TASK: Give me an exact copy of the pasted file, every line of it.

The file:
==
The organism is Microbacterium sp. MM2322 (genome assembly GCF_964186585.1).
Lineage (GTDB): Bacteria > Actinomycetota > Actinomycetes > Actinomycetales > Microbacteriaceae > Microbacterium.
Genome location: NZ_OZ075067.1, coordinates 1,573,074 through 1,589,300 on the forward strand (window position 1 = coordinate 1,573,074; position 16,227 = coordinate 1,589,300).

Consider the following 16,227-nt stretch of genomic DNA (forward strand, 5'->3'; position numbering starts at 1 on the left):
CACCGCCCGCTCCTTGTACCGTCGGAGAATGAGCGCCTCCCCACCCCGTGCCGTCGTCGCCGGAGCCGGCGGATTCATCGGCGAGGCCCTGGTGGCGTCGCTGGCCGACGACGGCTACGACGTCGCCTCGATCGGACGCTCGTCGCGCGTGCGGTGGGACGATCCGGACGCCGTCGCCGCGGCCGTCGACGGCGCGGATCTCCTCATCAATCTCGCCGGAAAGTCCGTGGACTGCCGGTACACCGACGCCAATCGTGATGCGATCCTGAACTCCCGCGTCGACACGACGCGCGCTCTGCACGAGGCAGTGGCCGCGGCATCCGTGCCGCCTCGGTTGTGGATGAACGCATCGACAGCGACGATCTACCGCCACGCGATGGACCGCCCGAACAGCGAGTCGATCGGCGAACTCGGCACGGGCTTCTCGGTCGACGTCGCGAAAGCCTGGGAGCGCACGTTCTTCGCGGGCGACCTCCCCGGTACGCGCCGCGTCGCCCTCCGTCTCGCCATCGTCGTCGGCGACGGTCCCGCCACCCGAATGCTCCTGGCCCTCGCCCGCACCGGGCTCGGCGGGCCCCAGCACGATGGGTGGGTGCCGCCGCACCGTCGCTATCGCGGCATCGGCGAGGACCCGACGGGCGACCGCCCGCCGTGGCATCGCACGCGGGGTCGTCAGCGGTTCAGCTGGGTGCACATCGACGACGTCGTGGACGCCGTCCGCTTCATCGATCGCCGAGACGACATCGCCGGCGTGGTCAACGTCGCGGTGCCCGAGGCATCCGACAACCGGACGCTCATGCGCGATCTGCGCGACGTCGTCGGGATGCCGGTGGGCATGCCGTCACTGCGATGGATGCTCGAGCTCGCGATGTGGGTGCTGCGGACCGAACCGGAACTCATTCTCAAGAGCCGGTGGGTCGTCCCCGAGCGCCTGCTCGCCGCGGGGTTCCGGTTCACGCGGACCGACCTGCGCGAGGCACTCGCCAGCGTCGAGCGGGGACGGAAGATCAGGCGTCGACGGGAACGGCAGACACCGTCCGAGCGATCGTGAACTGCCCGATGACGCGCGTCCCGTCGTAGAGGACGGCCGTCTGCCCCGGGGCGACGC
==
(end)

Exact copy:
The organism is Microbacterium sp. MM2322 (genome assembly GCF_964186585.1).
Lineage (GTDB): Bacteria > Actinomycetota > Actinomycetes > Actinomycetales > Microbacteriaceae > Microbacterium.
Genome location: NZ_OZ075067.1, coordinates 1,573,074 through 1,589,300 on the forward strand (window position 1 = coordinate 1,573,074; position 16,227 = coordinate 1,589,300).

Consider the following 16,227-nt stretch of genomic DNA (forward strand, 5'->3'; position numbering starts at 1 on the left):
CACCGCCCGCTCCTTGTACCGTCGGAGAATGAGCGCCTCCCCACCCCGTGCCGTCGTCGCCGGAGCCGGCGGATTCATCGGCGAGGCCCTGGTGGCGTCGCTGGCCGACGACGGCTACGACGTCGCCTCGATCGGACGCTCGTCGCGCGTGCGGTGGGACGATCCGGACGCCGTCGCCGCGGCCGTCGACGGCGCGGATCTCCTCATCAATCTCGCCGGAAAGTCCGTGGACTGCCGGTACACCGACGCCAATCGTGATGCGATCCTGAACTCCCGCGTCGACACGACGCGCGCTCTGCACGAGGCAGTGGCCGCGGCATCCGTGCCGCCTCGGTTGTGGATGAACGCATCGACAGCGACGATCTACCGCCACGCGATGGACCGCCCGAACAGCGAGTCGATCGGCGAACTCGGCACGGGCTTCTCGGTCGACGTCGCGAAAGCCTGGGAGCGCACGTTCTTCGCGGGCGACCTCCCCGGTACGCGCCGCGTCGCCCTCCGTCTCGCCATCGTCGTCGGCGACGGTCCCGCCACCCGAATGCTCCTGGCCCTCGCCCGCACCGGGCTCGGCGGGCCCCAGCACGATGGGTGGGTGCCGCCGCACCGTCGCTATCGCGGCATCGGCGAGGACCCGACGGGCGACCGCCCGCCGTGGCATCGCACGCGGGGTCGTCAGCGGTTCAGCTGGGTGCACATCGACGACGTCGTGGACGCCGTCCGCTTCATCGATCGCCGAGACGACATCGCCGGCGTGGTCAACGTCGCGGTGCCCGAGGCATCCGACAACCGGACGCTCATGCGCGATCTGCGCGACGTCGTCGGGATGCCGGTGGGCATGCCGTCACTGCGATGGATGCTCGAGCTCGCGATGTGGGTGCTGCGGACCGAACCGGAACTCATTCTCAAGAGCCGGTGGGTCGTCCCCGAGCGCCTGCTCGCCGCGGGGTTCCGGTTCACGCGGACCGACCTGCGCGAGGCACTCGCCAGCGTCGAGCGGGGACGGAAGATCAGGCGTCGACGGGAACGGCAGACACCGTCCGAGCGATCGTGAACTGCCCGATGACGCGCGTCCCGTCGTAGAGGACGGCCGTCTGCCCCGGGGCGACGC